The natural view rejects the idea that categories are arbitrary. It contends that a category’s common attributes are things that naturally belong together. For example, it is not merely chance that attributes like feathers, beaks, laying eggs, and the capacity to fly are characteristic of the category “bird.” They form a meaningful category because these things naturally occur together. Creatures that possess any one of these attributes are also very likely to have the others.
Substantial empirical evidence indicates that the natural view provides a more accurate account of categorization than does the classical view, much of which was obtained by Eleanor Rosch and her collaborators in the 1970s. For example, research participants uniformly find it to be an easy and reasonable task to rate whether an object is a better or worse example of a category. There is remarkable consensus in their ratings, and their level of agreement is usually greatest for the most typical category members. Consistent with the idea of family resemblance, objects that possess more of a category’s common attributes are judged to be more prototypical. When listing members of a category, people generate the highly prototypical examples first, and less prototypical examples come later, if they are produced at all. People recognize category membership more quickly for highly prototypical objects than for less prototypical objects. Similarity ratings between high and low prototypicality objects are asymmetrical, with less prototypical objects being seen as more similar to highly prototypical objects than vice versa; for example, people more strongly endorse the statement “a sled is similar to a car” than “a car is similar to a sled.” Interestingly, prototypicality effects also extend to categories with specific defining characteristics, such as geometric shapes or even numbers. People reliably judge 4 to be a “better” example of an even number than 104, though they equally satisfy the formal definition of an even number.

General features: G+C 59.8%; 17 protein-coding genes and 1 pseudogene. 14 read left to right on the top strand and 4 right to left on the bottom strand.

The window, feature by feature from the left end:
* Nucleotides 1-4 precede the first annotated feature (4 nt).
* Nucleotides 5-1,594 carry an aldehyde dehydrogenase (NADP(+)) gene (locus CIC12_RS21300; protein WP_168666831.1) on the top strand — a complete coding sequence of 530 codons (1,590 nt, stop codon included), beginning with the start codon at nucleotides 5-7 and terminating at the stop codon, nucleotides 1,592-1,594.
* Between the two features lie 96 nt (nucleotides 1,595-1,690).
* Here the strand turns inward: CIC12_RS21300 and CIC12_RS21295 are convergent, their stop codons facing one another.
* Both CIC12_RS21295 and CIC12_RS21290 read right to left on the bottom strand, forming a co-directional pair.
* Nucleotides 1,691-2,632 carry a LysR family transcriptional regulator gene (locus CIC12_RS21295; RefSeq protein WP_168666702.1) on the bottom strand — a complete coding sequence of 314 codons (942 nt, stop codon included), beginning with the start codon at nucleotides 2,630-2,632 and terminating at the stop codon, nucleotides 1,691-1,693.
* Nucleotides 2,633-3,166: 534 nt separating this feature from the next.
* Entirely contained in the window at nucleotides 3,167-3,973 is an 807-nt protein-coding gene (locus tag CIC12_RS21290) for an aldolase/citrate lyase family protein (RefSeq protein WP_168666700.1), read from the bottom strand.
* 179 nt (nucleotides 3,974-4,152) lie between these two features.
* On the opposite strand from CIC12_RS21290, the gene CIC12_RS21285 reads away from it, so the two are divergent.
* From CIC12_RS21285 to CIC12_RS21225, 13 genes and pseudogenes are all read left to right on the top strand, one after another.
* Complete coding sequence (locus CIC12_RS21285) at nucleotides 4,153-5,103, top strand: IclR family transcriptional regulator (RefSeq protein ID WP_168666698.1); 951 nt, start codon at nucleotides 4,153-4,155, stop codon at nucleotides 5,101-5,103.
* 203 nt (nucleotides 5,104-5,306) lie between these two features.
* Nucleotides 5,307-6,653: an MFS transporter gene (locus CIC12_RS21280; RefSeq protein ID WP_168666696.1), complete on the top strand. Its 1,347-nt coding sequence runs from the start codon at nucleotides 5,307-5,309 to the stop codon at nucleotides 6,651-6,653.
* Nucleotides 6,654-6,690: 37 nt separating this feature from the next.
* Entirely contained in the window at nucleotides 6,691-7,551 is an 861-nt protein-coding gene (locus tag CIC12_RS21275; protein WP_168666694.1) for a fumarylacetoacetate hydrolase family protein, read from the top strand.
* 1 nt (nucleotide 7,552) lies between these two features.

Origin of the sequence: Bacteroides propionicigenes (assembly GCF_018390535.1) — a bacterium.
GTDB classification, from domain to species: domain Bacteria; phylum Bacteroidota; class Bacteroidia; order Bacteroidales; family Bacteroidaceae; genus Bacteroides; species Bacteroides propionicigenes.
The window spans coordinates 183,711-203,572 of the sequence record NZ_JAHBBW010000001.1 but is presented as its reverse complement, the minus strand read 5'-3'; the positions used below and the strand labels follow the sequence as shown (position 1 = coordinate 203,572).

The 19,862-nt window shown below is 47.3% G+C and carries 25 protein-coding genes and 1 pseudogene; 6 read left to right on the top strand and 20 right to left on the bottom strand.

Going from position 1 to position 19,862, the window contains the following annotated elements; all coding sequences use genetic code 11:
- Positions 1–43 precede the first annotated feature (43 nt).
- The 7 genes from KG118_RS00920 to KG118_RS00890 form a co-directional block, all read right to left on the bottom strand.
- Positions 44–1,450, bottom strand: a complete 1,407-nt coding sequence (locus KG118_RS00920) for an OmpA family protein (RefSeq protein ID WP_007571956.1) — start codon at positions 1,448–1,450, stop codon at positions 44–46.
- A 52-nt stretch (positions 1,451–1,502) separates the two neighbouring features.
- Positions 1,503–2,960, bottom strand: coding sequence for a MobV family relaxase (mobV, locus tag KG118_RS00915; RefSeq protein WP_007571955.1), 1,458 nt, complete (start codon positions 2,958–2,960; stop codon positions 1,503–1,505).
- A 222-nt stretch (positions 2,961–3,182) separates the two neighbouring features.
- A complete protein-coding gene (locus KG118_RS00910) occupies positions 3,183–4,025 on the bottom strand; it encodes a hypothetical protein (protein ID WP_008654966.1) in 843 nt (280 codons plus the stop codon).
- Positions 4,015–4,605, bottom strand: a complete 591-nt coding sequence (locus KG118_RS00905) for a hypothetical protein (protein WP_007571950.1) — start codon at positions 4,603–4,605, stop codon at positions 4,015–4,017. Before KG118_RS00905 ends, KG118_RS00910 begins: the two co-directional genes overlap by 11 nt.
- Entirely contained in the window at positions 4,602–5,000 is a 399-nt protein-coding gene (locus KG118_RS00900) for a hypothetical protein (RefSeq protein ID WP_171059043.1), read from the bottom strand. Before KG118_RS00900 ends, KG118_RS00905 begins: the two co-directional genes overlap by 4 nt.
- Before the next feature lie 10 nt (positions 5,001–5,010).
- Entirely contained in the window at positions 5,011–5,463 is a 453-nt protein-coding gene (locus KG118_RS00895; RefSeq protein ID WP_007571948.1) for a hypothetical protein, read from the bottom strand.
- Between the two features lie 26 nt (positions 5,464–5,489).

Categorization involves making generalizations that are essential for people to organize and make sense of the information they encounter. However, that people readily generate highly prototypical examples when thinking about categories can be problematic for social judgments. Many members of a social group will not share all the characteristics of the most prototypical member. Failure to recognize this may contribute to pervasive errors in social judgment, such as overestimating the degree to which group members possess certain characteristics, underestimating the variability among group members, and focusing on category membership at the exclusion of relevant information such as base rates.